As I continue my shoe closet purge, I came across these and thought these would be a great way to kill some time waiting for this weekend’s releases (Kobe 360, Protro, Curry 5). After wearing them the past few weeks, I also decided to keep them.

It’s hard to believe it’s been nine years since the Soldier III released (almost as hard to fathom as Nike retroing the Soldier I!?) I remember walking around the Costa Mesa mall during a vacation and checking these out at the Footlocker there, then walking out with a pair for $69.99. The more time that passes and the more I write reviews on older shoes, the more I realize nothing has really changed in regard to sneaker “technology and innovation”.

Pros: traction, cushioning, fit, support, stability, containment, durable

Cons: needs normal wiping to stay tacky on dusty floors. A little squeaky when walking around haha

Best for: any position

Weight

15 ounces in a US 11 which is the average weight for mids today although these were way lighter than previous LeBrons.

Then vs Now: tie

Traction

One of the better traction set ups of the Lebron Solider line. I guess the pattern is a sectionalized modified herringbone?

If you look at the direction of the herringbone, it runs more horizontally than vertically than most herringbone set ups which helps with cuts and defensive slides and stops. Of course there is some standard vertical herringbone right up the middle.

It isn’t perfect because that that flat outer rim can pick up some dust and cause some sliding but nothing out of the ordinary. A more modern pattern would probably have the herringbone extend all the way across the outsole and possibly up.

If you’re constantly searching for the GOAT traction like me, these are not it. They don’t have the bite of something along the Rose 7 or Curry 2 nor do they deflect dust like them but they do a good enough job, very similar to the Clutchfit Drive type of performance. I have them a little below the Soldier VI traction as well.

Then vs Now: tie although there are better patterns than the Soldier III then as well as now.

Cushioning

Zoom Zoom

A very standard (at the time) heel and forefoot Zoom. Sad to say we get excited about good Zoom set ups like this nowadays but back then, this just the norm. If you take a look at the pics, you can see the Zoom pushing the strobel board which of course translates to a lot of Zoom feel.

I don’t even need to highlight the Zoom in these pics Basically it’s the opposite of Jordan and Nike’s protruding Zoom outsole. If you can’t see it, it can’t be working right JB/Nike?

The Zoom still works great for me after all these years which is a testament to how great and durable Zoom can be when done right. I still prefer the Soldier VI set up but these are pretty damn good as well.

Then vs Now: better than most today

Fit

True to size

Here is how to get the optimal fit for everyone

1. Put shoe on left foot

2. Put shoe on right foot

3. Tie laces on left and right shoe

4. Pull straps down to desired tightness

5. Go play

It can be so simple yet shoe companies love using asymmetrical lacing, removing laces, using minimal eyelets, rails and zippers for no good reason other than marketing. Sure some might fit a little better for some people but 99% of the time, a standard set up will work better.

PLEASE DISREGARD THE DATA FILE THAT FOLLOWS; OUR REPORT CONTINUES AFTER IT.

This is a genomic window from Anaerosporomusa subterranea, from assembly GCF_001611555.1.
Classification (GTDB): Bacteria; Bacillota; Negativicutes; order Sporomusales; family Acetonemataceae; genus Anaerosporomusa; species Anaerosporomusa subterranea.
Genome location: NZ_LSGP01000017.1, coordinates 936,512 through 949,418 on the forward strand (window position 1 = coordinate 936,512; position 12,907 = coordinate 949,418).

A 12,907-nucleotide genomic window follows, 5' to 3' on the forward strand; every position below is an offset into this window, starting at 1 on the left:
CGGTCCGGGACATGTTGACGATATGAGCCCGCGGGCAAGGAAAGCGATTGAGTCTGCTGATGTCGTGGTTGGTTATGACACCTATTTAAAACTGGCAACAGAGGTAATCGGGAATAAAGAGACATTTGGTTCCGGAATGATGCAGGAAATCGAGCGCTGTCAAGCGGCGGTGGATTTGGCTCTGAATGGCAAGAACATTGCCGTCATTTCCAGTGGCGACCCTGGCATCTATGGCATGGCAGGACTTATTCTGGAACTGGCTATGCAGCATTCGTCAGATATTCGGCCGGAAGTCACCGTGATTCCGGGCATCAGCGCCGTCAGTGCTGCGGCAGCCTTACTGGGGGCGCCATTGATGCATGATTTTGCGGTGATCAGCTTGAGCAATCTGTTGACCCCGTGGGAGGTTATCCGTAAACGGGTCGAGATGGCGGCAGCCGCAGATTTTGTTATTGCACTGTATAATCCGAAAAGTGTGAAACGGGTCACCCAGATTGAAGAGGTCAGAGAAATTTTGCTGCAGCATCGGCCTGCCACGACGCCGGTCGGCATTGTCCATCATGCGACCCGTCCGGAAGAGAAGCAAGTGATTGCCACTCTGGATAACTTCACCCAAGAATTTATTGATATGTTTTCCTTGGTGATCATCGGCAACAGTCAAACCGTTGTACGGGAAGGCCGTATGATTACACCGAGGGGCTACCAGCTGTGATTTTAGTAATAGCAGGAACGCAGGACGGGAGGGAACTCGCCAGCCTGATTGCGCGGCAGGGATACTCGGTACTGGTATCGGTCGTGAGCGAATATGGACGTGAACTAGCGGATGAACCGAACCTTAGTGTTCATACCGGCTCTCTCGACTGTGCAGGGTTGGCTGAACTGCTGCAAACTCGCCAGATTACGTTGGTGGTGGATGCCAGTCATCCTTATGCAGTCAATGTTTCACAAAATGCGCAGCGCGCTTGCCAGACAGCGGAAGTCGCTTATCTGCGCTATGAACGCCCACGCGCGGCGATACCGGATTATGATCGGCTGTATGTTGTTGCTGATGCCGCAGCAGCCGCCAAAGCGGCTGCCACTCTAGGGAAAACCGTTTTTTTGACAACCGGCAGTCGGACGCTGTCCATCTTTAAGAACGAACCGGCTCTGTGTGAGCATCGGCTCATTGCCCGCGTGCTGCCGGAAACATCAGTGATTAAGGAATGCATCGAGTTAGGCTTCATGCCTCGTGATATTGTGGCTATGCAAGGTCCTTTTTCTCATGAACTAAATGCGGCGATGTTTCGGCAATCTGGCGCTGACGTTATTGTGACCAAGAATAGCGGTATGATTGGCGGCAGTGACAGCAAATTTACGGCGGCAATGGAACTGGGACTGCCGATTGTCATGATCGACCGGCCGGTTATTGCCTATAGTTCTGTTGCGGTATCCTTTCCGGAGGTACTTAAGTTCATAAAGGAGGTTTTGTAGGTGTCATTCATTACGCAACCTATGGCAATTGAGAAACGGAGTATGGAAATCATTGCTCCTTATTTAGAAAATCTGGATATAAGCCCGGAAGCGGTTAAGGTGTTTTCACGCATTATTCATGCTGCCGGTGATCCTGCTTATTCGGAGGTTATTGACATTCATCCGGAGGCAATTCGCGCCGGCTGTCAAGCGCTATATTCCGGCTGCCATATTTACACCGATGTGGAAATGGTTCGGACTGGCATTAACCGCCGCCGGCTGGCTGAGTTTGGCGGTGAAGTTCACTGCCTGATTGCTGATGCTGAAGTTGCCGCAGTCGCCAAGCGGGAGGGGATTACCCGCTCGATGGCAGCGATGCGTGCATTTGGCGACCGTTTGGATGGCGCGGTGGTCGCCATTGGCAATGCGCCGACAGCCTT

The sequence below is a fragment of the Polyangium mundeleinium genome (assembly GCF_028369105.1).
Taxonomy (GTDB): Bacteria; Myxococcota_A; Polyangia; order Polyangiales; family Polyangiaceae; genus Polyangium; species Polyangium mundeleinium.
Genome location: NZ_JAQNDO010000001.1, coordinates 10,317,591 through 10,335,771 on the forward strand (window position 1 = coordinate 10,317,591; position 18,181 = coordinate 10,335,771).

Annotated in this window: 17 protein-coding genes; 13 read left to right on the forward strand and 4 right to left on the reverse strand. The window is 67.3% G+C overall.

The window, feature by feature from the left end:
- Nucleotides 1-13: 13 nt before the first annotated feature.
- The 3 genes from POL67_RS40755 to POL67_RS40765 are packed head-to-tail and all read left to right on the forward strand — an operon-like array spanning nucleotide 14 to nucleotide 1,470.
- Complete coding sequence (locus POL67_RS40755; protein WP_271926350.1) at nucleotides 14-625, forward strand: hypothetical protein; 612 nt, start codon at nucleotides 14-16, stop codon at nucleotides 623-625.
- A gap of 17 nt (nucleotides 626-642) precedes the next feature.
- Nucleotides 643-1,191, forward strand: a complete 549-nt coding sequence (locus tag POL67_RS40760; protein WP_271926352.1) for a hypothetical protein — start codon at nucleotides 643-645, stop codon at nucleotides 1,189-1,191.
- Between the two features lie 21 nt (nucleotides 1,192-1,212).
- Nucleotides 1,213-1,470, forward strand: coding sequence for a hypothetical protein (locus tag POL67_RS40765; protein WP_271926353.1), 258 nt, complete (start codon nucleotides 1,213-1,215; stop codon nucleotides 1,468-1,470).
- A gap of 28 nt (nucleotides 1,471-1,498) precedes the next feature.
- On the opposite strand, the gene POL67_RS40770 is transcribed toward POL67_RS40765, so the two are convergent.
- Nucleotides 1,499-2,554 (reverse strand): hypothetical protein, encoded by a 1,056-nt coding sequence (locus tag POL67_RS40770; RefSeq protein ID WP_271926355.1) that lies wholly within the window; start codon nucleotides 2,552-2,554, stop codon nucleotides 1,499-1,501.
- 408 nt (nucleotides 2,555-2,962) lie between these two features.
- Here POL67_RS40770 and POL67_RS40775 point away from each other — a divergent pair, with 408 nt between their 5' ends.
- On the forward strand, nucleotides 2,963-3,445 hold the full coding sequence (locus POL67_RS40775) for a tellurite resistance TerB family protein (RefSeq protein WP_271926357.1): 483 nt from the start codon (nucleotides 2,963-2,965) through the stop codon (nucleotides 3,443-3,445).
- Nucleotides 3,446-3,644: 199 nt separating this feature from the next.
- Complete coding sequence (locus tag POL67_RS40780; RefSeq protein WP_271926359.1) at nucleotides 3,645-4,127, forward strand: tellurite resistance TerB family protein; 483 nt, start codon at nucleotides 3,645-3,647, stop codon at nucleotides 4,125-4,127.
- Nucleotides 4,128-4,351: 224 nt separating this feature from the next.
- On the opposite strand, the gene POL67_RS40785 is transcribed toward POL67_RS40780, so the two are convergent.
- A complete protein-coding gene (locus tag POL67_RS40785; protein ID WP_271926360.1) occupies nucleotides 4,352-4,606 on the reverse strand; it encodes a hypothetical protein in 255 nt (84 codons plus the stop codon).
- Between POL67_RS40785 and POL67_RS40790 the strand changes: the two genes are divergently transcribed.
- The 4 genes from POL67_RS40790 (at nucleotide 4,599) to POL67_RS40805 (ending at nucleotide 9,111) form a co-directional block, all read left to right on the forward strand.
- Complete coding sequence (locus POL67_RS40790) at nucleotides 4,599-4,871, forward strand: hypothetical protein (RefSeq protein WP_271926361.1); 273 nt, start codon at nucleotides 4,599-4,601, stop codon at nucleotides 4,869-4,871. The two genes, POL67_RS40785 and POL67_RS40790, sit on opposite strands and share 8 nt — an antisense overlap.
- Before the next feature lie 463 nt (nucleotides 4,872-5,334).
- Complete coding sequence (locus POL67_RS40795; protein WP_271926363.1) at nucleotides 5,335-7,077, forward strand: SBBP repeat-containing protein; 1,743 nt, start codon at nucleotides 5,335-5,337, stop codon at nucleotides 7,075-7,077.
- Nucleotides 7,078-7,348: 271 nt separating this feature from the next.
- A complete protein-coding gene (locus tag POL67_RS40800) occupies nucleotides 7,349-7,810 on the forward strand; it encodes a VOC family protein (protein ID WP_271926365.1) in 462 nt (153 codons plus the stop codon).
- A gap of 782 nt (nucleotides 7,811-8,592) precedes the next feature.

Then vs Now: better than most but today’s great fitting shoes are just as good

Materials

Ballistic mesh, synthetic leather and a patent leather toe cap on most colorways.

Nothing fancy at all but they work just fine. I’m sure Nike could “update” the Soldier III with Flyknit but it wouldn’t feel as sturdy and Nike would probably have to modify other parts of the shoe to fix containment issues.

Then vs Now: I prefer then but no difference in performance

Articulated Toe Cap

The toe cap design is interesting and it cuts down on break in time versus a traditional non articulated patent leather setup like the AJ XI. During break in, the AJ XI patent leather would crease and crack to allow for a more natural flex. This articulated toe cap just eliminates the break in time . I wouldn’t say it plays any better than a traditional set up since you still have to contend with flexing the much thicker midsole of the shoe. Believe it not, your feet have very strong muscles to power through 1/8 of an inch of materials. You could of course just take the toe cap off and have the same experience as an articulated toe cap.

Support and Stability

A midcut with some actual stiffness provides just enough additional support without restricting mobility.

Although there isn’t a forefoot outrigger, the outsole is widened at the forefoot and is flat with no tippiness.

Then vs Now: tie

Containment

No issues here thanks to patent leather in the toe box. As well as the synthetic rand that runs the length of the shoe.

Then vs Now: tie although a lot of companies didn’t even bother addressing this performance aspect for years

Conclusion

There really is nothing not to like and a lot to love about the Soldier III. It fits great, feels good underfoot, provides adequate protection and sticks to the ground as long as you wipe. Best of all, these hit clearance hard back in the day and were ultra cheap. I honestly thought the Soldier line and PS line was going to be short lived but I was very very wrong.

Like Lebron, the Soldier III still plays like a beast even after all these years. Nine years old is pretty close to the age limit on wearability although I can go back as far as twelve to thirteen years and be okay for most shoes.

What’s funny about the Soldier III is that if I threw these into the mix for everything I’ve reviewed this first quarter of the year except maybe the Harden, I’d pick these. What’s old is new I guess? It just comes to show you that newer almost never means better.

24 Comment on “The Archive: Nike Lebron Soldier III 3 Performance Analysis and Review

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